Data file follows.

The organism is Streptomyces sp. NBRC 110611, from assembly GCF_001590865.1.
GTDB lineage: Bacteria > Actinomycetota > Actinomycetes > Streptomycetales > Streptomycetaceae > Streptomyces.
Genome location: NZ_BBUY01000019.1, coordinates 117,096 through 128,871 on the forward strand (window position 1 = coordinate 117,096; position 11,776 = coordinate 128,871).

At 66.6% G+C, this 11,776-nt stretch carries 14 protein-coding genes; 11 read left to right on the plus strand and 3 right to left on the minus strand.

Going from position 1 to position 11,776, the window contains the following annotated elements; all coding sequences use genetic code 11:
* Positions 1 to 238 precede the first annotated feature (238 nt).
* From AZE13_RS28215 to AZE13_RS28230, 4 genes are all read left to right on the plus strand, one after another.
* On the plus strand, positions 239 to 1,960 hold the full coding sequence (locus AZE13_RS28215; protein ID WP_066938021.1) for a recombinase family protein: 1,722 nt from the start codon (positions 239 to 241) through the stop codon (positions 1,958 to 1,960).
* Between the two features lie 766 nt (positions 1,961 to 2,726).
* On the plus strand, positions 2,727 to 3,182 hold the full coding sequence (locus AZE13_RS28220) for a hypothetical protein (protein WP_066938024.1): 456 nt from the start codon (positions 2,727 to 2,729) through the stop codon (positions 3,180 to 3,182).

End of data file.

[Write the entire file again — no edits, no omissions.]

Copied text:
The organism is Streptomyces sp. NBRC 110611, from assembly GCF_001590865.1.
GTDB lineage: Bacteria > Actinomycetota > Actinomycetes > Streptomycetales > Streptomycetaceae > Streptomyces.
Genome location: NZ_BBUY01000019.1, coordinates 117,096 through 128,871 on the forward strand (window position 1 = coordinate 117,096; position 11,776 = coordinate 128,871).

At 66.6% G+C, this 11,776-nt stretch carries 14 protein-coding genes; 11 read left to right on the plus strand and 3 right to left on the minus strand.

Going from position 1 to position 11,776, the window contains the following annotated elements; all coding sequences use genetic code 11:
* Positions 1 to 238 precede the first annotated feature (238 nt).
* From AZE13_RS28215 to AZE13_RS28230, 4 genes are all read left to right on the plus strand, one after another.
* On the plus strand, positions 239 to 1,960 hold the full coding sequence (locus AZE13_RS28215; protein ID WP_066938021.1) for a recombinase family protein: 1,722 nt from the start codon (positions 239 to 241) through the stop codon (positions 1,958 to 1,960).
* Between the two features lie 766 nt (positions 1,961 to 2,726).
* On the plus strand, positions 2,727 to 3,182 hold the full coding sequence (locus AZE13_RS28220) for a hypothetical protein (protein WP_066938024.1): 456 nt from the start codon (positions 2,727 to 2,729) through the stop codon (positions 3,180 to 3,182).